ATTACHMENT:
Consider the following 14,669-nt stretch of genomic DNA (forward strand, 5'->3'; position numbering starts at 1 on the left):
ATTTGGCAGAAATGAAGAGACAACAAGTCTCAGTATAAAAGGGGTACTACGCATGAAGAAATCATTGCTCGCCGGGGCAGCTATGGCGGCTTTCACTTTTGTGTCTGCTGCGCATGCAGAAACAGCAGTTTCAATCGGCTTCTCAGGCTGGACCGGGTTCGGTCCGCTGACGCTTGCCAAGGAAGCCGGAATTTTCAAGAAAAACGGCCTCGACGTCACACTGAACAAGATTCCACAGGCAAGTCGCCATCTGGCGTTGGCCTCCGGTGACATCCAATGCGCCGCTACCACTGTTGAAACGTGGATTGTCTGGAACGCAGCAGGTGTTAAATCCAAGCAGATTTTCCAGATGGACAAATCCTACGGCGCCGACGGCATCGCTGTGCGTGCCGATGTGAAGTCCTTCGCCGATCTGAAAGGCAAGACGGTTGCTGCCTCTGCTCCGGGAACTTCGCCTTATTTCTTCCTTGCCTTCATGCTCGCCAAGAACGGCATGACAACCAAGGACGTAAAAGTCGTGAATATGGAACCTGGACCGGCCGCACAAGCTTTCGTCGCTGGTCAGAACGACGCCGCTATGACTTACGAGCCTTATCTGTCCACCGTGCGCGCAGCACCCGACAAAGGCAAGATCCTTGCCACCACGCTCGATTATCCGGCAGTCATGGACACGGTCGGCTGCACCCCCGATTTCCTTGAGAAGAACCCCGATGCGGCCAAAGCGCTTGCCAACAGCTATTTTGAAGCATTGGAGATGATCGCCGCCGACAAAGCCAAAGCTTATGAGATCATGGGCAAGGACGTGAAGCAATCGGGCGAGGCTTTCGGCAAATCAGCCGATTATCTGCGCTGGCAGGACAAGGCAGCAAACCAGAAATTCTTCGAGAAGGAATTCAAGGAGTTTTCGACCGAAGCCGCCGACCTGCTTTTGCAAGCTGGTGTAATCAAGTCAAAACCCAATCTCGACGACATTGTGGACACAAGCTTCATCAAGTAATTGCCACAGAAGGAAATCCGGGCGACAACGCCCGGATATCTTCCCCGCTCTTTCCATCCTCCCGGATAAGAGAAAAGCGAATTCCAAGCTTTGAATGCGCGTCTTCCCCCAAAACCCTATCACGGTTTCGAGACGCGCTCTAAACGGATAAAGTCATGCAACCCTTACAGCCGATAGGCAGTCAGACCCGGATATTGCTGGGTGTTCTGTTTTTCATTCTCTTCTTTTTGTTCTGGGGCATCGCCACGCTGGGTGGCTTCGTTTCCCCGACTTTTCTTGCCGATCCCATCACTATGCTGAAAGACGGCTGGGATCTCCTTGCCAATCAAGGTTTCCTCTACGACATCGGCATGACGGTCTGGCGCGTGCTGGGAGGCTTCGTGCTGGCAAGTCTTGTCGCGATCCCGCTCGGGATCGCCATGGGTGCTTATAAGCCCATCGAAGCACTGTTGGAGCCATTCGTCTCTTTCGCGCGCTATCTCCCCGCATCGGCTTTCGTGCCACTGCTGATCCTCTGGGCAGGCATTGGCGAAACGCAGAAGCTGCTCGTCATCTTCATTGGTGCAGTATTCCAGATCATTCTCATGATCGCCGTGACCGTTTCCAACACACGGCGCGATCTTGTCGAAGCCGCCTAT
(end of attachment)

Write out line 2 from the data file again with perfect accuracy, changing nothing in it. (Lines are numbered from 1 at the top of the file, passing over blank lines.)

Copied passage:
ATTTGGCAGAAATGAAGAGACAACAAGTCTCAGTATAAAAGGGGTACTACGCATGAAGAAATCATTGCTCGCCGGGGCAGCTATGGCGGCTTTCACTTTTGTGTCTGCTGCGCATGCAGAAACAGCAGTTTCAATCGGCTTCTCAGGCTGGACCGGGTTCGGTCCGCTGACGCTTGCCAAGGAAGCCGGAATTTTCAAGAAAAACGGCCTCGACGTCACACTGAACAAGATTCCACAGGCAAGTCGCCATCTGGCGTTGGCCTCCGGTGACATCCAATGCGCCGCTACCACTGTTGAAACGTGGATTGTCTGGAACGCAGCAGGTGTTAAATCCAAGCAGATTTTCCAGATGGACAAATCCTACGGCGCCGACGGCATCGCTGTGCGTGCCGATGTGAAGTCCTTCGCCGATCTGAAAGGCAAGACGGTTGCTGCCTCTGCTCCGGGAACTTCGCCTTATTTCTTCCTTGCCTTCATGCTCGCCAAGAACGGCATGACAACCAAGGACGTAAAAGTCGTGAATATGGAACCTGGACCGGCCGCACAAGCTTTCGTCGCTGGTCAGAACGACGCCGCTATGACTTACGAGCCTTATCTGTCCACCGTGCGCGCAGCACCCGACAAAGGCAAGATCCTTGCCACCACGCTCGATTATCCGGCAGTCATGGACACGGTCGGCTGCACCCCCGATTTCCTTGAGAAGAACCCCGATGCGGCCAAAGCGCTTGCCAACAGCTATTTTGAAGCATTGGAGATGATCGCCGCCGACAAAGCCAAAGCTTATGAGATCATGGGCAAGGACGTGAAGCAATCGGGCGAGGCTTTCGGCAAATCAGCCGATTATCTGCGCTGGCAGGACAAGGCAGCAAACCAGAAATTCTTCGAGAAGGAATTCAAGGAGTTTTCGACCGAAGCCGCCGACCTGCTTTTGCAAGCTGGTGTAATCAAGTCAAAACCCAATCTCGACGACATTGTGGACACAAGCTTCATCAAGTAATTGCCACAGAAGGAAATCCGGGCGACAACGCCCGGATATCTTCCCCGCTCTTTCCATCCTCCCGGATAAGAGAAAAGCGAATTCCAAGCTTTGAATGCGCGTCTTCCCCCAAAACCCTATCACGGTTTCGAGACGCGCTCTAAACGGATAAAGTCATGCAACCCTTACAGCCGATAGGCAGTCAGACCCGGATATTGCTGGGTGTTCTGTTTTTCATTCTCTTCTTTTTGTTCTGGGGCATCGCCACGCTGGGTGGCTTCGTTTCCCCGACTTTTCTTGCCGATCCCATCACTATGCTGAAAGACGGCTGGGATCTCCTTGCCAATCAAGGTTTCCTCTACGACATCGGCATGACGGTCTGGCGCGTGCTGGGAGGCTTCGTGCTGGCAAGTCTTGTCGCGATCCCGCTCGGGATCGCCATGGGTGCTTATAAGCCCATCGAAGCACTGTTGGAGCCATTCGTCTCTTTCGCGCGCTATCTCCCCGCATCGGCTTTCGTGCCACTGCTGATCCTCTGGGCAGGCATTGGCGAAACGCAGAAGCTGCTCGTCATCTTCATTGGTGCAGTATTCCAGATCATTCTCATGATCGCCGTGACCGTTTCCAACACACGGCGCGATCTTGTCGAAGCCGCCTAT